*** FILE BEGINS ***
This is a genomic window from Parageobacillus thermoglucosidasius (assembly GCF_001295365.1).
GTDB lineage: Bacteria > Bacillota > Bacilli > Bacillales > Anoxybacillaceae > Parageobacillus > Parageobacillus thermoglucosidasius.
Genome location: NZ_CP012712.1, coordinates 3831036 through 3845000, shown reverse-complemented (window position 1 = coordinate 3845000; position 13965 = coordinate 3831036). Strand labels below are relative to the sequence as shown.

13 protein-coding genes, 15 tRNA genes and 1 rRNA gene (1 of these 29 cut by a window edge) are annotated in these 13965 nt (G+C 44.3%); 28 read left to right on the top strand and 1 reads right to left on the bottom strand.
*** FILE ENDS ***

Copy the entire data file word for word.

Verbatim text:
This is a genomic window from Parageobacillus thermoglucosidasius (assembly GCF_001295365.1).
GTDB lineage: Bacteria > Bacillota > Bacilli > Bacillales > Anoxybacillaceae > Parageobacillus > Parageobacillus thermoglucosidasius.
Genome location: NZ_CP012712.1, coordinates 3831036 through 3845000, shown reverse-complemented (window position 1 = coordinate 3845000; position 13965 = coordinate 3831036). Strand labels below are relative to the sequence as shown.

13 protein-coding genes, 15 tRNA genes and 1 rRNA gene (1 of these 29 cut by a window edge) are annotated in these 13965 nt (G+C 44.3%); 28 read left to right on the top strand and 1 reads right to left on the bottom strand.